Artificial Intelligence has been the center of media hype. Promises of self-driving cars, virtual assistants, and autonomy are pushed every day in headlines across the globe. Some of these headlines are legit and have real near-term possibilities, like self-driving cars. Others are greatly exaggerated with dramatic titles to drive ad revenue.
The media paints two types of pictures for the near future. A utopian future, where goods are abundant, people don’t need to work, and products are manufactured by intelligent machines. A dystopian future where jobs are scarce, the economy is in near collapse, and all the work are taking by the intelligent machines controlled by our A.I. overlords. Although these scenarios make good science fiction movies, It’s important to understand what’s possible and what’s not, what’s the signal and what’s the noise.
It’s true that current A.I. technology is on its way to create an enormous amount of economic, societal, and political impact. People who can understand the potential and create these impacts will be the winners.
If you don’t want to be left behind, you’ll need to understand modern day Artificial Intelligence. The number one way to truly realize the potential of A.I. is to be educated in it. Recent advancements in A.I. have been credited to two subfields, Machine Learning, and Deep Learning. Luckily, these two fields are pretty accessible to learn today thanks to the vast amount of resources online.
Below is a list of subjects you should get familiar with to understand what’s happening under the hood when you say to your smart device, “This is so sad Alexa play Despacito” .
Having a foundational understanding is essential to building intuition, therefore it’s always advised to learn the first principles.
To teach a machine, you’ll first need to learn how to speak its language. Learning a programming language like Python is a great first step.
Intro to python from Codecademy — Accessible start to python
Probability & Statistics
Machine Learning can be thought of as a branch of probability and statistics. It is absolutely essential to understand the underlying statistics of your data. You don’t need a degree in probability and statistics to practice machine learning. But having a fundamental understanding of them goes a long way especially when you are banging your head, stuck, on a machine learning problem.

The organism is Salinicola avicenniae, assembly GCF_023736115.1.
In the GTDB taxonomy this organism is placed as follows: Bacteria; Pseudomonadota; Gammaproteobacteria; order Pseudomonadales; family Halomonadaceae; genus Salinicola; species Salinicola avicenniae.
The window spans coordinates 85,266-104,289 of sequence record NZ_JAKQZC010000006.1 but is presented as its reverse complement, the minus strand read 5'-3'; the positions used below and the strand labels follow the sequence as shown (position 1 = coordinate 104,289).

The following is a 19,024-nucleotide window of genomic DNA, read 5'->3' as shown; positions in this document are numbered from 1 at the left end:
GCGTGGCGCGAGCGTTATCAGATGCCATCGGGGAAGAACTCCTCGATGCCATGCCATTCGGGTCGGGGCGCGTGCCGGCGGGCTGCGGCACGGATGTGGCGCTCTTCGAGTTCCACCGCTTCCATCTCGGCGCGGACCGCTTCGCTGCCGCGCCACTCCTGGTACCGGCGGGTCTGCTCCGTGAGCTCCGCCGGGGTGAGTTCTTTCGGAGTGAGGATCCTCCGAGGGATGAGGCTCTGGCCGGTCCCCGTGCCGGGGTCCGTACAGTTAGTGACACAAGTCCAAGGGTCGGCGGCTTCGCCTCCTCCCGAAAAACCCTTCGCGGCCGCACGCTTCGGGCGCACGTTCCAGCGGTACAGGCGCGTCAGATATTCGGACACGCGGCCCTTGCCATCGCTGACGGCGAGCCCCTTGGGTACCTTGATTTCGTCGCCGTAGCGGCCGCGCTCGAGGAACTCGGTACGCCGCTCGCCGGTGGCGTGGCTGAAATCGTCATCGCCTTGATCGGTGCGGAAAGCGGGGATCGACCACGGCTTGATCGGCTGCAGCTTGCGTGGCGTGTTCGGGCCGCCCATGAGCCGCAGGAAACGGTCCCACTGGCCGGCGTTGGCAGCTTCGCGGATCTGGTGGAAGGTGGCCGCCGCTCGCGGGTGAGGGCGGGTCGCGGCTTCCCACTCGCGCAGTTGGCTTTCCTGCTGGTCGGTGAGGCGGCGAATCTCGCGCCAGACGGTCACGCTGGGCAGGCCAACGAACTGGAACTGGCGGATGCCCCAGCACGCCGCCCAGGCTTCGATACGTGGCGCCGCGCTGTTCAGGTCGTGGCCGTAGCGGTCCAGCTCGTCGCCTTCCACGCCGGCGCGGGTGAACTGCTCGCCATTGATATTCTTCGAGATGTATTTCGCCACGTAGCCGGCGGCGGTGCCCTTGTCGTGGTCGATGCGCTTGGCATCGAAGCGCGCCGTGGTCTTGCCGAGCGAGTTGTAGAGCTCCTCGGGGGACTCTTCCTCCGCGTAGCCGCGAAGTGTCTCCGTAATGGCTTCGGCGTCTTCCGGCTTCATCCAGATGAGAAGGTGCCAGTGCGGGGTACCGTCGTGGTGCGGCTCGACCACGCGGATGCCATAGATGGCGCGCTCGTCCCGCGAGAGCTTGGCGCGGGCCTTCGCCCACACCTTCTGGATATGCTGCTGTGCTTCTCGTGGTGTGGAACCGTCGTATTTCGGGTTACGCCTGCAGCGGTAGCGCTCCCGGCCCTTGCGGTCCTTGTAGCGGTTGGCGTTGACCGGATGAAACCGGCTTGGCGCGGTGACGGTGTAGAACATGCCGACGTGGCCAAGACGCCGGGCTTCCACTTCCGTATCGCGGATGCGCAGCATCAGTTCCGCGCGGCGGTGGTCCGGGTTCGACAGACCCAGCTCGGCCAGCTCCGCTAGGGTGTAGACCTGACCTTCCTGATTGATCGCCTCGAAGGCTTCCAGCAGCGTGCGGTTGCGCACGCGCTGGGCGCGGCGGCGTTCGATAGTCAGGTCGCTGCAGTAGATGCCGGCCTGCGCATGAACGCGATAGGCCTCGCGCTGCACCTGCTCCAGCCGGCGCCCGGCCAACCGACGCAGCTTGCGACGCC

Intro to Probability and Statistics from MIT open courseware — Learn the basics necessary to understand ML.
Calculus is used a lot in Machine Learning; for example, finding an optimal solution for your problem space, or when doing probabilistic modeling. Having said that, you don’t have to go and pull out a calculus book and read it front to back. Some key topics to learn are differential calculus and Integral calculus.
Essence of Calculus youtube playlist from 3blue1Brown — Seriously a must watch. It took me 3–4 hours total and I learned more from this than my first semester of calculus in college.
Differential Calculus from khan academy — A more comprehensive calculus course.
In Machine learning, we can represent data in a high dimensional space. Computers are good at reasoning in high dimensions, much better than humans. Can you imagine what a 4-dimensional plane looks like? What about 5? How about 1,000? Linear algebra allows you to represent data in high dimensions and perform math operations on them. Linear Algebra also parallelizes exceptionally well and one of the reasons why GPUs are so widely used in ML today.
Essence of Linear Algebra from 3blue1Brown — Another must watch! If you had difficulties understanding linear algebra before, you won’t after this.
Linear Algebra Chapter from the Deep Learning Book — Understand the math notations.
The Good Stuff
Think you’ll get bored learning the foundations first? Not a problem! A top-down approach can sometimes be more effective if that’s how you learn. Start with Machine Learning and Deep Learning, get super confused, then research your way into enlightenment.
Machine Learning is a field that concerns itself with algorithms that can learn from experience. It sits in the intersection of computer science, probability, statistics, calculus, and linear algebra. As I’ve said before, you don’t have to fully understand those topics to get started with machine learning. You can start with learning the jargon and the high-level basics and dig deeper into the math from there. Whichever you prefer.
Deep Learning is a subfield of machine learning that focuses on building deep neural networks that can learn from experiences. Deep learning has been getting a lot of hype lately and for good reasons. They are super successful at computer vision and natural language processing tasks. To get started in Deep Learning, I recommend going through machine learning first as deep learning builds on top of that.
Deeplearning.ai from Andrew Ng — The deep learning version of his famous Machine Learning course. All you need to know about the math notations, equations, and deep learning concepts.
fast.ai from Jeremy Howard and team — This is a top-down approach and recommended if you’re already a programmer. You start with the code, then learn the concepts from there.
Whew! That looks like a lot of stuff. But after learning it all, you’ll be well on your way as a contributor to the A.I. revolution. After understanding A.I. you’ll know when to call BS when you see something like this…
And you’ll appreciate the beauty when you see something like this…